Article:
10 years after its discovery, how well do we know the Higgs boson?

It is now 10 years since scientists first reported the observation of the Higgs boson in CERN’s Large Hadron Collider (LHC) on the Franco-Swiss border near Geneva, Switzerland. In the intervening decade, what have we learned about the so-called “God particle”?

The most up-to-date properties of the elementary particle are presented in two papers published in Nature, produced by the ATLAS and CMS collaborations.

On this day 10 years ago, scientists around the world gathered to declare the detection of the theorised Higgs boson by the ATLAS and CMS collaboration at the LHC.

The July 4, 2012, announcement came nearly 50 years after the particle was first theorised.

Not only did the discovery of the Higgs boson confirm the existence of the particle, but also the existence of the Higgs field which permeates all space.

The strength of any particle’s interaction with that field directly influences that particle’s mass – by extension, the authors of the CMS paper write, the Higgs field “ultimately determines the size of atoms, makes the proton stable and sets the timescale of radioactive (β) decays, which for example impact the lifetime of stars”.

How do we even know the Higgs field is there?

“[I]n everyday life, we do not notice that the Higgs field is all around us,” the CMS authors write. “The only way we have of revealing the Higgs field is to perturb it, a little like throwing a stone into water and seeing the ripples. The particle known as the Higgs boson is the manifestation of such a perturbation.”

The measurement at the LHC of a particle matching the theoretical properties of the Higgs boson was a great validation of the Standard Model of particle physics which forms the basis of our understanding for how elementary particles make up the matter and forces we see around us.

Since the initial observation, Higgs bosons have been detected more than 30 times at the LHC. So, 10 years on, how does the Higgs stack up? Does it meet expectations? Was our initial excitement justified?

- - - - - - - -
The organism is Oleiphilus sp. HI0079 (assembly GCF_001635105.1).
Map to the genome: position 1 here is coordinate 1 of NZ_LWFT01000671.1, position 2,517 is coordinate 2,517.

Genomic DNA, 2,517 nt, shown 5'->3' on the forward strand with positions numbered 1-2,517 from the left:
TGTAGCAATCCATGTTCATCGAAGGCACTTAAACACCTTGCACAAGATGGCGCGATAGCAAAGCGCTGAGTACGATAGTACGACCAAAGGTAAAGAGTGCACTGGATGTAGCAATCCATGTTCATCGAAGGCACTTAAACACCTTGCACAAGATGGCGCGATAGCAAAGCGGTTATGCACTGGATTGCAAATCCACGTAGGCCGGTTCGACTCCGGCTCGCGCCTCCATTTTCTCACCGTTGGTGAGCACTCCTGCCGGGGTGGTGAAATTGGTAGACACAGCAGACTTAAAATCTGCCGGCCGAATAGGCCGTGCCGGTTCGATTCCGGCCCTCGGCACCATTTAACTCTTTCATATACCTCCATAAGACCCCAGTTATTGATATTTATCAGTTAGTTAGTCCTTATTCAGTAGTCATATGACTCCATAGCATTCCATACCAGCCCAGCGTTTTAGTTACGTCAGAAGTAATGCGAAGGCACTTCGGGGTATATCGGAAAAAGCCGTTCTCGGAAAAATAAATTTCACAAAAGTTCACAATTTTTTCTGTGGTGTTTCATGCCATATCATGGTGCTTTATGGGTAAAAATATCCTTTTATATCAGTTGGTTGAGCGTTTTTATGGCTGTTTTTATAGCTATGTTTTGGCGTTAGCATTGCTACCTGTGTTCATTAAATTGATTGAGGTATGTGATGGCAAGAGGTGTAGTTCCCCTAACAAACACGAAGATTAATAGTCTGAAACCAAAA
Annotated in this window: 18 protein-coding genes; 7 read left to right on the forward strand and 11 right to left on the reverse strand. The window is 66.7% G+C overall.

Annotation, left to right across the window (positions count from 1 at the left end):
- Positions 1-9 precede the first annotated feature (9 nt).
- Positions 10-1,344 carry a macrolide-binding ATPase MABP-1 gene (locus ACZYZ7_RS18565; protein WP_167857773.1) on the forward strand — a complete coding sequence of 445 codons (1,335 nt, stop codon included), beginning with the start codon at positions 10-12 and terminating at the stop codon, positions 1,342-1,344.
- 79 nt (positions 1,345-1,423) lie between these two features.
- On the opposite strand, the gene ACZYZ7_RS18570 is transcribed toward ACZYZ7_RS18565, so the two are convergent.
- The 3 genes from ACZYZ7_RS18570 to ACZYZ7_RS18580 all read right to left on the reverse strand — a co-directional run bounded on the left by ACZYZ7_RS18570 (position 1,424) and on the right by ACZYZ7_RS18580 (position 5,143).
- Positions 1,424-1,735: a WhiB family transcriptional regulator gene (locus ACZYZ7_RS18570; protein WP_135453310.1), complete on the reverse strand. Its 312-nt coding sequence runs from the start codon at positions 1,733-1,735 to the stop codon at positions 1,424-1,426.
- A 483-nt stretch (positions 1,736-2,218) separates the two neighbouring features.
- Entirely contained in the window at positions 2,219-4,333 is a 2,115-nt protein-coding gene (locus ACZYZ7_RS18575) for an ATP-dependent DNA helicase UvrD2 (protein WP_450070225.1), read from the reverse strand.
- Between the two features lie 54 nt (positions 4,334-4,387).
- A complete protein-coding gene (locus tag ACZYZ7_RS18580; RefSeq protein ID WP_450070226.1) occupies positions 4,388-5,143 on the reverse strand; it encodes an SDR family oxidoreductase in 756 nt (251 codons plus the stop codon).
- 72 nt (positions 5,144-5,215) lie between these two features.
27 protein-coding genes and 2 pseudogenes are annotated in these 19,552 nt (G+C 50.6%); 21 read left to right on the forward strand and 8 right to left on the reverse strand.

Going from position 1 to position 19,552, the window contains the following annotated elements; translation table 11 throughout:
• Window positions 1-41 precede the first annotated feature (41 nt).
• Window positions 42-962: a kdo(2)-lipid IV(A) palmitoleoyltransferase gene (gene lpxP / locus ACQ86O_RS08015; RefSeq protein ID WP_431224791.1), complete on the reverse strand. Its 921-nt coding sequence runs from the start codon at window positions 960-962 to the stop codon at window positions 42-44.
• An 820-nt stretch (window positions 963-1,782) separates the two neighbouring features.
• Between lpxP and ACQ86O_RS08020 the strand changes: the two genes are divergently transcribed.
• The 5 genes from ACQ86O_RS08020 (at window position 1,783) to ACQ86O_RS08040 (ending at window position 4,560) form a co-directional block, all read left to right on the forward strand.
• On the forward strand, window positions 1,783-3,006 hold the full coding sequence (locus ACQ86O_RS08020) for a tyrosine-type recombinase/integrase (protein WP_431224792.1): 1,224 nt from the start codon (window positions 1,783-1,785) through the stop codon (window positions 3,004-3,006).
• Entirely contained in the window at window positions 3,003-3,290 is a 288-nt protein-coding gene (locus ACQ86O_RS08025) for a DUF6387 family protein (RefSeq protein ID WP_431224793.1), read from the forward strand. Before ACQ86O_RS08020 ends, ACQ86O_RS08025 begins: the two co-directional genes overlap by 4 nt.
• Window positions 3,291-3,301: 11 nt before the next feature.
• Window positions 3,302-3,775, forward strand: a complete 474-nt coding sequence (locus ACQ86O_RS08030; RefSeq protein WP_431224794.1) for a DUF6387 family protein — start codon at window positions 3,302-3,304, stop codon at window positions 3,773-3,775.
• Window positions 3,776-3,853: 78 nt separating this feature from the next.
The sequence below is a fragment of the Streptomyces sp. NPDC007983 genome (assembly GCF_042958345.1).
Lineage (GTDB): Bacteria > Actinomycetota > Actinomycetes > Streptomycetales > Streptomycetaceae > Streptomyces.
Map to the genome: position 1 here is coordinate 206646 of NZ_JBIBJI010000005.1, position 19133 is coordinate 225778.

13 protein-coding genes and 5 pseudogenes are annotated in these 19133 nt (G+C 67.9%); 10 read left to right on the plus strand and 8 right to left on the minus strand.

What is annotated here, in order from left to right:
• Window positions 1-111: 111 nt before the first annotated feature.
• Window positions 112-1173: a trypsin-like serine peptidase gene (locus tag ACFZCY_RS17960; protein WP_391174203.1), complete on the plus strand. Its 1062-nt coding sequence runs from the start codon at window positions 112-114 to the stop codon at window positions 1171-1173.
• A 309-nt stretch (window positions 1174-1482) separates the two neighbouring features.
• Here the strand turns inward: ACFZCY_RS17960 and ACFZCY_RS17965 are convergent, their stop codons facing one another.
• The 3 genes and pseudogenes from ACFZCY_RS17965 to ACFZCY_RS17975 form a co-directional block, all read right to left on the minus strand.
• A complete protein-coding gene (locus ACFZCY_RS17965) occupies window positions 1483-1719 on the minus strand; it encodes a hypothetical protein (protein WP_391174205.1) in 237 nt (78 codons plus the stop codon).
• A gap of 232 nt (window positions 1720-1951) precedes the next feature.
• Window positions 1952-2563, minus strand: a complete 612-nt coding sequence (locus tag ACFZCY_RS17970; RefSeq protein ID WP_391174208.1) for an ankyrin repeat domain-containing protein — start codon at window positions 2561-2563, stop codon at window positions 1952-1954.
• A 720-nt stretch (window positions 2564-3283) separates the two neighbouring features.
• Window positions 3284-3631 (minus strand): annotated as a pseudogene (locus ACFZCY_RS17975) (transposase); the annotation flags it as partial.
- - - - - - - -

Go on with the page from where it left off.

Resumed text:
The Large Hadron Collider (LHC) is the world’s largest and most powerful particle accelerator. Consists of a 27-kilometre ring of superconducting magnets with a number of accelerating structures to boost the energy of the particles along the way. Credit: xenotar / iStock / Getty Images Plus.

The ATLAS and CMS collaborations present an analysis of the past 10 years of LHC results, including ATLAS’s “Run 2” which took place between 2015 and 2018. The key question under review is how the Higgs boson interacts with other elementary particles.

ATLAS researchers note that the errors associated with both theoretical calculations and experimental measurements are a factor of two smaller than “Run 1” (2011–2012).

“The likelihood of producing a Higgs boson in a collision becomes larger when the particles that collide interact strongly with the Higgs field, that is, when they are heavy,” the CMS paper authors write.

But, at the energy levels required, physicists only know how to collide electrons and protons – relatively light particles. So, they use the fact that occasionally heavier particles are produced in these light-particle collisions. When heavier particles are produced, their interactions with the Higgs field can be measured.